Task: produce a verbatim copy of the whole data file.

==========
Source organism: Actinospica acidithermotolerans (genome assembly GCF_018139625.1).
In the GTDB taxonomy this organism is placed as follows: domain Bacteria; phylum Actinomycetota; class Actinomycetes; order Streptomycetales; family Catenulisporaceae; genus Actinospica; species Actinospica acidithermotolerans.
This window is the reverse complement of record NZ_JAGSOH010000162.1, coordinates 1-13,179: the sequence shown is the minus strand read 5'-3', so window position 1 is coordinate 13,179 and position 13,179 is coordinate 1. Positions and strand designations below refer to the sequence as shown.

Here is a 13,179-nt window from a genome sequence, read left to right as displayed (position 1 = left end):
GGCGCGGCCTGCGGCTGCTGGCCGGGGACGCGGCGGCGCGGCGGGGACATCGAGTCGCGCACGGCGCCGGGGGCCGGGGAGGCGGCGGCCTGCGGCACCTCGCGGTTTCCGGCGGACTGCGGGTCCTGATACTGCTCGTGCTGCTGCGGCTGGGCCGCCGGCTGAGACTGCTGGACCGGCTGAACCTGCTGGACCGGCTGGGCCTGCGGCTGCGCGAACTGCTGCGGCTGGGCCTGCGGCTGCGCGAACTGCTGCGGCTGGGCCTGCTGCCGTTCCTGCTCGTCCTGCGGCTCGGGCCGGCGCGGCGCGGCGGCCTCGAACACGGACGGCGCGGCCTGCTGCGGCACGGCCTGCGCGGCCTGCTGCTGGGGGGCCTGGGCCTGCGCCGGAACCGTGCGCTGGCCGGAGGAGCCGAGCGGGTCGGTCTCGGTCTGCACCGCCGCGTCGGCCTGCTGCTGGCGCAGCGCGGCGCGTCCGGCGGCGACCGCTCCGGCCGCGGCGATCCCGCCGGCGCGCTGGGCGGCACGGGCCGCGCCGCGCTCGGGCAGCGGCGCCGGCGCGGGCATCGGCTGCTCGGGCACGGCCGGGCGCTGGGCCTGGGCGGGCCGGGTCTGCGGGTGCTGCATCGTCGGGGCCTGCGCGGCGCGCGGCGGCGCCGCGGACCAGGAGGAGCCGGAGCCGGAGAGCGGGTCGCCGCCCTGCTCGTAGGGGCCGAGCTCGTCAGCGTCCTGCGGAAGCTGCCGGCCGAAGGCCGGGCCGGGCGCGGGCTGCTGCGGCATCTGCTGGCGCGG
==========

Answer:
Source organism: Actinospica acidithermotolerans (genome assembly GCF_018139625.1).
In the GTDB taxonomy this organism is placed as follows: domain Bacteria; phylum Actinomycetota; class Actinomycetes; order Streptomycetales; family Catenulisporaceae; genus Actinospica; species Actinospica acidithermotolerans.
This window is the reverse complement of record NZ_JAGSOH010000162.1, coordinates 1-13,179: the sequence shown is the minus strand read 5'-3', so window position 1 is coordinate 13,179 and position 13,179 is coordinate 1. Positions and strand designations below refer to the sequence as shown.

Here is a 13,179-nt window from a genome sequence, read left to right as displayed (position 1 = left end):
GGCGCGGCCTGCGGCTGCTGGCCGGGGACGCGGCGGCGCGGCGGGGACATCGAGTCGCGCACGGCGCCGGGGGCCGGGGAGGCGGCGGCCTGCGGCACCTCGCGGTTTCCGGCGGACTGCGGGTCCTGATACTGCTCGTGCTGCTGCGGCTGGGCCGCCGGCTGAGACTGCTGGACCGGCTGAACCTGCTGGACCGGCTGGGCCTGCGGCTGCGCGAACTGCTGCGGCTGGGCCTGCGGCTGCGCGAACTGCTGCGGCTGGGCCTGCTGCCGTTCCTGCTCGTCCTGCGGCTCGGGCCGGCGCGGCGCGGCGGCCTCGAACACGGACGGCGCGGCCTGCTGCGGCACGGCCTGCGCGGCCTGCTGCTGGGGGGCCTGGGCCTGCGCCGGAACCGTGCGCTGGCCGGAGGAGCCGAGCGGGTCGGTCTCGGTCTGCACCGCCGCGTCGGCCTGCTGCTGGCGCAGCGCGGCGCGTCCGGCGGCGACCGCTCCGGCCGCGGCGATCCCGCCGGCGCGCTGGGCGGCACGGGCCGCGCCGCGCTCGGGCAGCGGCGCCGGCGCGGGCATCGGCTGCTCGGGCACGGCCGGGCGCTGGGCCTGGGCGGGCCGGGTCTGCGGGTGCTGCATCGTCGGGGCCTGCGCGGCGCGCGGCGGCGCCGCGGACCAGGAGGAGCCGGAGCCGGAGAGCGGGTCGCCGCCCTGCTCGTAGGGGCCGAGCTCGTCAGCGTCCTGCGGAAGCTGCCGGCCGAAGGCCGGGCCGGGCGCGGGCTGCTGCGGCATCTGCTGGCGCGG